Yesterdayâ€™s Thanksgiving dinner—or whatever you might call the meal you eat at 3:00 p.m.—surprised me. First, the food was amazing. I had just told someone Iâ€™ve grown bored with the never-changing menu year after year, but yesterdayâ€™s traditional Thanksgiving spread tasted so good, I forgot all about my vow not to bring home leftovers.
Second, I didnâ€™t feel as out of place as I expected to feel. I thought I would be writing a post today about being outside the motherhood circle. My family is mostly women, and most of the women are also mothers. Two cousins had babies just this month. I canâ€™t talk about pregnancy, labor, breast feeding, formula and diapers by experience, but my family doesnâ€™t talk about any of that anyway. We just hold the babies, which I didnâ€™t do for very long because there are so many of us to pass the babies around to.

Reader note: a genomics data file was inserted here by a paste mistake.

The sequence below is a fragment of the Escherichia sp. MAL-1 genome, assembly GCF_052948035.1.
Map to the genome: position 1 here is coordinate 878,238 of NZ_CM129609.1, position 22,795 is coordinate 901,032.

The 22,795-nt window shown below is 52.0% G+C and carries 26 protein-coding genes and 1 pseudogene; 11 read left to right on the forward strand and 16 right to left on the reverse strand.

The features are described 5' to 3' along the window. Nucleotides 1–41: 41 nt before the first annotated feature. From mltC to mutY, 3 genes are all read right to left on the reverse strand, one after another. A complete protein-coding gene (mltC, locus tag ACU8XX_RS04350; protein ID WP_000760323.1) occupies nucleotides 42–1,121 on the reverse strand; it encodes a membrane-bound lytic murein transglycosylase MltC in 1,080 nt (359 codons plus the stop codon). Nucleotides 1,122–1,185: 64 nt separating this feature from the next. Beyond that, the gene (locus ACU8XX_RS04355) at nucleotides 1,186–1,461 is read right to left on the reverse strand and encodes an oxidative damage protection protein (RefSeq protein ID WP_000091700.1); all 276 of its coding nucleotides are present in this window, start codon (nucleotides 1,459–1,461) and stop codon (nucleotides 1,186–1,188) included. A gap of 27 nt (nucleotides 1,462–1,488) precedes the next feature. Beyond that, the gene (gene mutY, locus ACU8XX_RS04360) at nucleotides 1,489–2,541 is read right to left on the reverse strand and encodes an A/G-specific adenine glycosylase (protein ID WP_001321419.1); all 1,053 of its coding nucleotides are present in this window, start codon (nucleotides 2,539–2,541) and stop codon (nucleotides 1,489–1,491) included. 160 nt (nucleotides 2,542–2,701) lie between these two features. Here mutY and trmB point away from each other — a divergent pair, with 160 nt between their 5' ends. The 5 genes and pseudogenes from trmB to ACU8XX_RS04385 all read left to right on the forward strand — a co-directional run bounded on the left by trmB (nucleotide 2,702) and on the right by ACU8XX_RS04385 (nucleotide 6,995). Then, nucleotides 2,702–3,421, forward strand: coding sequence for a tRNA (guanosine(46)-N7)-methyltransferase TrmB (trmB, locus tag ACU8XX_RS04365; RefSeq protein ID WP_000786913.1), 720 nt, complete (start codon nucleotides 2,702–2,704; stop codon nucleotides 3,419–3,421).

I did feel a little conflicted later on when one of my cousins posted a five-generation photo on Facebook. Itâ€™s a rare thing to be able to capture a matriarch with her daughter, granddaughters, great-grandaughter and great-great-grandson all in one picture, and it must be a wonderful thing to live long enough to see so many descendents. However, this canâ€™t occur unless at least one mom is a young one, and despite how much I love my family, and how adorable they are, Iâ€™m never excited when this is the case. On the other hand, Iâ€™m happy that my youngest cousin with a baby wonâ€™t be 33, dateless, prospectless, wanting a baby and thinking about the risks of advanced maternal age.